P1.15 (SEQ ID NO:6): DVSLYGEIKAGVEGRNFQLQLTEPP-SKSQP---QV--KVTKAKSRIRTKIS
**************** * ****                *************
P1.7.16 (SEQ ID NO:7): DVSLYGEIKAGVEGRNYQLQLTEAQAANGGASGQVKVTKVTKAKSRIRTKIS
**************** * ****                *************
P1.2 (SEQ ID NO:8): DVSLYGEIKAGVEGRNIQLQLTEPLQNIQQPQ-------VTKAKSRIRTKIS
**************** * ****                *************
        60        70        80        90       100       110
DFGSFIGFKGSEDLGEGLKAVWQLEQDVSVAGGGASQWGNRESFIGLAGEFGTLRAGRVA
*************** *******************  ******* ***************
DFGSFIGFKGSEDLGEGLKAVWQLEQDVSVAGGGATQWGNRESFVGLAGEFGTLRAGRVA
*************** *******************  ******* ***************
DFGSFIGFKGSEDLGDGLKAVWQLEQDVSVAGGGATQWGNRESFIGLAGEFGTLRAGRVA
*************** *******************  ******* ***************
DFGSFIGFKGSEDLGEGLKAVWQLEQDVSVAGGGATRWGNRESFVGLAGEFGTLRAGRVA
*************** *******************  ******* ***************
       120       130       140       150       160       170
NQFDDASQAINPWDSNNDVASQLGIFKRHDDMPVSVRYDSPEFSGFSGSVQFVPAQNSKS
******* ** ****************************** ************ *****
NQFDDASQAIDPWDSNNDVASQLGIFKRHDDMPVSVRYDSPDFSGFSGSVQFVPIQNSKS
******* ** ****************************** ************ *****
NQFDDASQAIDPWDSNNDVASQLGIFKRHDDMPVSVRYDSPEFSGFSGSVQFVPIQNSKS
******* ** ****************************** ************ *****
NQFDDASKAIDPWDSNNVVASQLGIFKRMDDMPVSVRYDSPEFSGFSGSVQFVPAQNSKS
******* ** ****************************** ************ *****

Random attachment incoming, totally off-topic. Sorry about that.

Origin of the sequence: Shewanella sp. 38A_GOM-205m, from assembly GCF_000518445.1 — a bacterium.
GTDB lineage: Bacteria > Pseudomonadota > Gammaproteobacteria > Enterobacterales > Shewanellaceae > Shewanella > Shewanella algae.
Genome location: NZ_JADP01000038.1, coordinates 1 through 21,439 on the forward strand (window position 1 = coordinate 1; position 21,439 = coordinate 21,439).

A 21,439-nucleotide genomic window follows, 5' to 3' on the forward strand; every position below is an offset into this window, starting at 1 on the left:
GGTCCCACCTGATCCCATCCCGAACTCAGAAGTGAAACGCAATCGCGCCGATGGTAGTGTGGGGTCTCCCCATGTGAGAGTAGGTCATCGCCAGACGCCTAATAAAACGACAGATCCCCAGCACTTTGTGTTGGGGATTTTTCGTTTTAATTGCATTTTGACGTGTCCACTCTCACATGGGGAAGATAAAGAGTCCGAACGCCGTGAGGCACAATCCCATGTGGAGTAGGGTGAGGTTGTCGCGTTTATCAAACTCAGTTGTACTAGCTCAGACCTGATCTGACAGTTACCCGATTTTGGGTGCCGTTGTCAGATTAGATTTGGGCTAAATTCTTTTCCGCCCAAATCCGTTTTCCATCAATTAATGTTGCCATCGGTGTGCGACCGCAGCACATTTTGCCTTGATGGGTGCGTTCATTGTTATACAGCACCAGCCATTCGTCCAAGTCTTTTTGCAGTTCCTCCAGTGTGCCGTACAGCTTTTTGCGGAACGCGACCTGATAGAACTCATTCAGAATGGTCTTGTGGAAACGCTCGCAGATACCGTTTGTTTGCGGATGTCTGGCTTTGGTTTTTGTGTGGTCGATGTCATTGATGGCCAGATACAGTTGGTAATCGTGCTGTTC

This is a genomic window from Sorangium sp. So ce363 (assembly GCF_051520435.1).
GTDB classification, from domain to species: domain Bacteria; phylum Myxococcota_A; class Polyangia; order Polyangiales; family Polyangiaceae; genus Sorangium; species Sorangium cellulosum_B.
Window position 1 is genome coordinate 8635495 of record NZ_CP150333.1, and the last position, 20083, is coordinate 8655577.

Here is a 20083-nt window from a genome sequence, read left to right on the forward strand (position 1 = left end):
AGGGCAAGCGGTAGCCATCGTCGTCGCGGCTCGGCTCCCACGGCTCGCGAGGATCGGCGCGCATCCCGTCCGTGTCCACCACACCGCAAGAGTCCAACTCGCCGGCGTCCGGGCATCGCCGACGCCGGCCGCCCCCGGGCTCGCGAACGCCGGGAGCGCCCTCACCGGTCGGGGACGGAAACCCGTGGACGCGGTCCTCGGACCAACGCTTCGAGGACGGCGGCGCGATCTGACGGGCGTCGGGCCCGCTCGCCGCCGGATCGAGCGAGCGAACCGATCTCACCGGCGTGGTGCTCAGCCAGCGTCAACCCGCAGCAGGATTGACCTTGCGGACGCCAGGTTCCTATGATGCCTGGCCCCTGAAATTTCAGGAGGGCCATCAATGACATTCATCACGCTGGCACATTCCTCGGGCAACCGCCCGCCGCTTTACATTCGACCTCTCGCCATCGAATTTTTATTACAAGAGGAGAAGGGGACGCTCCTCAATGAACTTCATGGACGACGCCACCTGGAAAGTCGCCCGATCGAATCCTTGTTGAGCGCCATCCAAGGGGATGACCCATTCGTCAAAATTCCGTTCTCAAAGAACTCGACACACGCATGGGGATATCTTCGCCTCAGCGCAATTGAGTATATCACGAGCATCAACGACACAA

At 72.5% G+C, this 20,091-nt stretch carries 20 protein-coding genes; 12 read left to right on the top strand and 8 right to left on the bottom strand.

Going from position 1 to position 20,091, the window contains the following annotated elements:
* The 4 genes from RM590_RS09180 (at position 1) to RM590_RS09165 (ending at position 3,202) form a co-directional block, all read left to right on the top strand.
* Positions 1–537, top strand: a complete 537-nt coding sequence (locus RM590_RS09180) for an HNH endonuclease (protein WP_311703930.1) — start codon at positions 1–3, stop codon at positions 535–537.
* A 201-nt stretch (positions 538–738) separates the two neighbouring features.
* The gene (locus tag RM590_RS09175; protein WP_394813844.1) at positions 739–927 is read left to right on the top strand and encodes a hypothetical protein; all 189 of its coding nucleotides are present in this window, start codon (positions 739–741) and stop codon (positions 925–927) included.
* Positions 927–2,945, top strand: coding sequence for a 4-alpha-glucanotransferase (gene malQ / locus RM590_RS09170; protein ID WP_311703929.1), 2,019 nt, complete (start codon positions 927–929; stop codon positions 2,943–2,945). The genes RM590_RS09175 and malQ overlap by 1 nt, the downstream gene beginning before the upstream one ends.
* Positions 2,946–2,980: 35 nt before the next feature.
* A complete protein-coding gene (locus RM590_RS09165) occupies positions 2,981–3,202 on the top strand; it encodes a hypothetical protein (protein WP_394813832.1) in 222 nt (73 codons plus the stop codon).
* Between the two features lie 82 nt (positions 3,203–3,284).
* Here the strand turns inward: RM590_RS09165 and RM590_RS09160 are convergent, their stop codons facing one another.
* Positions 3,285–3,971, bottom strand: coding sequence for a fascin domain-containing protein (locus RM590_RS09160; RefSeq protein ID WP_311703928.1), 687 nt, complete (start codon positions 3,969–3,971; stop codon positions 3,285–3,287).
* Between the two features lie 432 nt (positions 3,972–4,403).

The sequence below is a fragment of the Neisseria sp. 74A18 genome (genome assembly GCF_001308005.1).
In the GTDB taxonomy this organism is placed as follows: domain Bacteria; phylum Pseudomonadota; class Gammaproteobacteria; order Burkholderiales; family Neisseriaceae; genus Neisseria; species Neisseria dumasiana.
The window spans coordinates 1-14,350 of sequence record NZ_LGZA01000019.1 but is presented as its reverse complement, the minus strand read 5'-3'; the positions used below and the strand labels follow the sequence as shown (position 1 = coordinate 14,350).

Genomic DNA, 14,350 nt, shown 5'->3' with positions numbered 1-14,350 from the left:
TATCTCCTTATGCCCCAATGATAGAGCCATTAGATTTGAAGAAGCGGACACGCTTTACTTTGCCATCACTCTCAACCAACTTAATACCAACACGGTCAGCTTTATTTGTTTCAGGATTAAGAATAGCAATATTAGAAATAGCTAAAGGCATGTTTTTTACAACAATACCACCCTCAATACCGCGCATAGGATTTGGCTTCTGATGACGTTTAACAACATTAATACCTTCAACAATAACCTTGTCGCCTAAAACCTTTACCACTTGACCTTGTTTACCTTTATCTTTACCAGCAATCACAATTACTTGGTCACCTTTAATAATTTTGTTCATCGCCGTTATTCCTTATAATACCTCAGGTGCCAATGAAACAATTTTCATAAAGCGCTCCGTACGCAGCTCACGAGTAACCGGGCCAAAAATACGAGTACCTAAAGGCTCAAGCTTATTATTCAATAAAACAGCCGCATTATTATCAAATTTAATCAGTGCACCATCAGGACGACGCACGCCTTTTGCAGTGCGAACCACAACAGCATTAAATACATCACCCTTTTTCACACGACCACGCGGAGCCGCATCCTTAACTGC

180       190       200       210       220       230
AYKPAYYTKDTNNNLTLVPAVVGKPGSDVYYAGLNYKNGGFAGNYAFKYARHANVGRNAF
** **            ************************** ************* **
AYTPAHYTRQNNTDV-FVPAVVGKPGSDVYYAGLNYKNGGFAGSYAFKYARHANVGRDAF
** **            ************************** ************* **
AYTPAYYTKNTNNNLTLVPAVVGKPGSDVYYAGLNYKNGGFAGNYAFKYARHANVGRNAF
** **            ************************** ************* **
AYTPAHFVQQTPQQPTLVPAVVGKPGSDVYYAGLNYKNGGFAGNYAFKYAKHANVGRDAF
** **            ************************** ************* **
       240       250       260       270       280       290
ELFLIGSATSDEAKGTDPLKNHQVHRLTGGYEEGGLNLALAAQLDLSENGDKAKTKNSTT
**** **  ** ************************************* *  *******
ELFLLGS-TSDEAKGTDPLKNHQVHRLTGGYEEGGLNLALAAQLDLSENGDKAKTKNSTT
**** **  ** ************************************* *  *******
ELFLIGS-GSDQAKGTDPLKNHQVHRLTGGYEEGGLNLALAAQLDLSENGD--KTKNSTT
**** **  ** ************************************* *  *******
ELFLLGS-GSDEAKGTDPLKNHQVHRLTGGYEEGGLNLALAAQLDLSENAD--KTKNSTT
**** **  ** ************************************* *  *******
       300       310       320       330       340       350
EIAATASYRFGNAVPRISYAHGFDLIERGKKGENTSYDQIIAGVDYDFSKRTSAIVSGAW
************************ ***********************************
EIAATASYRFGNAVPRISYAHGFDLIERGKKGENTSYDQIIAGVDYDFSKRTSAIVSGAW
************************ ***********************************
EIAATASYRFGNAVPRISYAHGFDFIERGKKGENTSYDQIIAGVDYDFSKRTSAIVSGAW
************************ ***********************************
EIAATASYRFGNAVPRISYAHGFDFIERGKKGENTSYDQIIAGVDYDFSKRTSAIVSGAW
************************ ***********************************